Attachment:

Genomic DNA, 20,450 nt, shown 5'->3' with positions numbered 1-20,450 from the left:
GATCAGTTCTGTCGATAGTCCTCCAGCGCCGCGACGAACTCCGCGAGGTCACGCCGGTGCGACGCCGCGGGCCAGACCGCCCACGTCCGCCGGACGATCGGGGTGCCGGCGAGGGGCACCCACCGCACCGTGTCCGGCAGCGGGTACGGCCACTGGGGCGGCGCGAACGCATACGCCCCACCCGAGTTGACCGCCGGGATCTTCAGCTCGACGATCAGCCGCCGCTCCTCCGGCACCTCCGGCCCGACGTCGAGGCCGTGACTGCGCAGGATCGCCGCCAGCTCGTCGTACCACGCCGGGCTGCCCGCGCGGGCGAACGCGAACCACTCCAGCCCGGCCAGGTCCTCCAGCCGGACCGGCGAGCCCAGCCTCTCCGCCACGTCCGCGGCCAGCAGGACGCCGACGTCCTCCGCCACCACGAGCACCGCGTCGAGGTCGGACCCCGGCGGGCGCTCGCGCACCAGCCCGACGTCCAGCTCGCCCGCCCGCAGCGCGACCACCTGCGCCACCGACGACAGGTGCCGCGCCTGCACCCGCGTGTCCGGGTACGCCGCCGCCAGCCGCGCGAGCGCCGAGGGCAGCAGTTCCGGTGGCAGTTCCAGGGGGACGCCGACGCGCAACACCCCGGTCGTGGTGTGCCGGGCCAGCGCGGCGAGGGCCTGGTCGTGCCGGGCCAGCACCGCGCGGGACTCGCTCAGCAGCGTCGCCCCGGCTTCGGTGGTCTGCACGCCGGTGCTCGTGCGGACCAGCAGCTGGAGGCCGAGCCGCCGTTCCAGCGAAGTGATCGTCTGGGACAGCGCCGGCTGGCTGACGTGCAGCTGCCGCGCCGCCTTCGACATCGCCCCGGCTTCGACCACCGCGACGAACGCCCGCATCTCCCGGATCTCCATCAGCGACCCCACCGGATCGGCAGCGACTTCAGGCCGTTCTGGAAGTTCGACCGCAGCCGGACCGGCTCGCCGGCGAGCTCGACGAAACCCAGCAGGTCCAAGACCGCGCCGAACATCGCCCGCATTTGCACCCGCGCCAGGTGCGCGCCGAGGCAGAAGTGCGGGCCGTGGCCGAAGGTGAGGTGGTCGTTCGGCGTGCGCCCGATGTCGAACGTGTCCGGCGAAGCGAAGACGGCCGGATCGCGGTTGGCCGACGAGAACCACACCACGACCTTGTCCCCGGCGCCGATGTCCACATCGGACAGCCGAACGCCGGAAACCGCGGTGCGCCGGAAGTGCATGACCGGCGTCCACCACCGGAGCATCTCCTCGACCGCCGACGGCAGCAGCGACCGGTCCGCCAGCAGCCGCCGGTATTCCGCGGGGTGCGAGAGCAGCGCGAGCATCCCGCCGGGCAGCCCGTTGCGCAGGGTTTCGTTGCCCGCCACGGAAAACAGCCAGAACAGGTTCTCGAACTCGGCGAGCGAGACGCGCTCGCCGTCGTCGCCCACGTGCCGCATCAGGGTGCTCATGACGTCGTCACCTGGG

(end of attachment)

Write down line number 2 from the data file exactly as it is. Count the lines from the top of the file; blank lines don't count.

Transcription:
GATCAGTTCTGTCGATAGTCCTCCAGCGCCGCGACGAACTCCGCGAGGTCACGCCGGTGCGACGCCGCGGGCCAGACCGCCCACGTCCGCCGGACGATCGGGGTGCCGGCGAGGGGCACCCACCGCACCGTGTCCGGCAGCGGGTACGGCCACTGGGGCGGCGCGAACGCATACGCCCCACCCGAGTTGACCGCCGGGATCTTCAGCTCGACGATCAGCCGCCGCTCCTCCGGCACCTCCGGCCCGACGTCGAGGCCGTGACTGCGCAGGATCGCCGCCAGCTCGTCGTACCACGCCGGGCTGCCCGCGCGGGCGAACGCGAACCACTCCAGCCCGGCCAGGTCCTCCAGCCGGACCGGCGAGCCCAGCCTCTCCGCCACGTCCGCGGCCAGCAGGACGCCGACGTCCTCCGCCACCACGAGCACCGCGTCGAGGTCGGACCCCGGCGGGCGCTCGCGCACCAGCCCGACGTCCAGCTCGCCCGCCCGCAGCGCGACCACCTGCGCCACCGACGACAGGTGCCGCGCCTGCACCCGCGTGTCCGGGTACGCCGCCGCCAGCCGCGCGAGCGCCGAGGGCAGCAGTTCCGGTGGCAGTTCCAGGGGGACGCCGACGCGCAACACCCCGGTCGTGGTGTGCCGGGCCAGCGCGGCGAGGGCCTGGTCGTGCCGGGCCAGCACCGCGCGGGACTCGCTCAGCAGCGTCGCCCCGGCTTCGGTGGTCTGCACGCCGGTGCTCGTGCGGACCAGCAGCTGGAGGCCGAGCCGCCGTTCCAGCGAAGTGATCGTCTGGGACAGCGCCGGCTGGCTGACGTGCAGCTGCCGCGCCGCCTTCGACATCGCCCCGGCTTCGACCACCGCGACGAACGCCCGCATCTCCCGGATCTCCATCAGCGACCCCACCGGATCGGCAGCGACTTCAGGCCGTTCTGGAAGTTCGACCGCAGCCGGACCGGCTCGCCGGCGAGCTCGACGAAACCCAGCAGGTCCAAGACCGCGCCGAACATCGCCCGCATTTGCACCCGCGCCAGGTGCGCGCCGAGGCAGAAGTGCGGGCCGTGGCCGAAGGTGAGGTGGTCGTTCGGCGTGCGCCCGATGTCGAACGTGTCCGGCGAAGCGAAGACGGCCGGATCGCGGTTGGCCGACGAGAACCACACCACGACCTTGTCCCCGGCGCCGATGTCCACATCGGACAGCCGAACGCCGGAAACCGCGGTGCGCCGGAAGTGCATGACCGGCGTCCACCACCGGAGCATCTCCTCGACCGCCGACGGCAGCAGCGACCGGTCCGCCAGCAGCCGCCGGTATTCCGCGGGGTGCGAGAGCAGCGCGAGCATCCCGCCGGGCAGCCCGTTGCGCAGGGTTTCGTTGCCCGCCACGGAAAACAGCCAGAACAGGTTCTCGAACTCGGCGAGCGAGACGCGCTCGCCGTCGTCGCCCACGTGCCGCATCAGGGTGCTCATGACGTCGTCACCTGGG